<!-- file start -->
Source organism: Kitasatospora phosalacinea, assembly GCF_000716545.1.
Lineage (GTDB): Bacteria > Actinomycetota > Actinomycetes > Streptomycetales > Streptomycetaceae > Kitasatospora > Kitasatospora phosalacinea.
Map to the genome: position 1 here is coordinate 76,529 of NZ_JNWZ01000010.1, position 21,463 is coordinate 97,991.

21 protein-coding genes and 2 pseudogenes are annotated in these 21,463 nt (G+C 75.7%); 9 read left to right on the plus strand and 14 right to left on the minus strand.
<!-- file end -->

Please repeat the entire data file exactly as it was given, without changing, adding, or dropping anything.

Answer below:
Source organism: Kitasatospora phosalacinea, assembly GCF_000716545.1.
Lineage (GTDB): Bacteria > Actinomycetota > Actinomycetes > Streptomycetales > Streptomycetaceae > Kitasatospora > Kitasatospora phosalacinea.
Map to the genome: position 1 here is coordinate 76,529 of NZ_JNWZ01000010.1, position 21,463 is coordinate 97,991.

21 protein-coding genes and 2 pseudogenes are annotated in these 21,463 nt (G+C 75.7%); 9 read left to right on the plus strand and 14 right to left on the minus strand.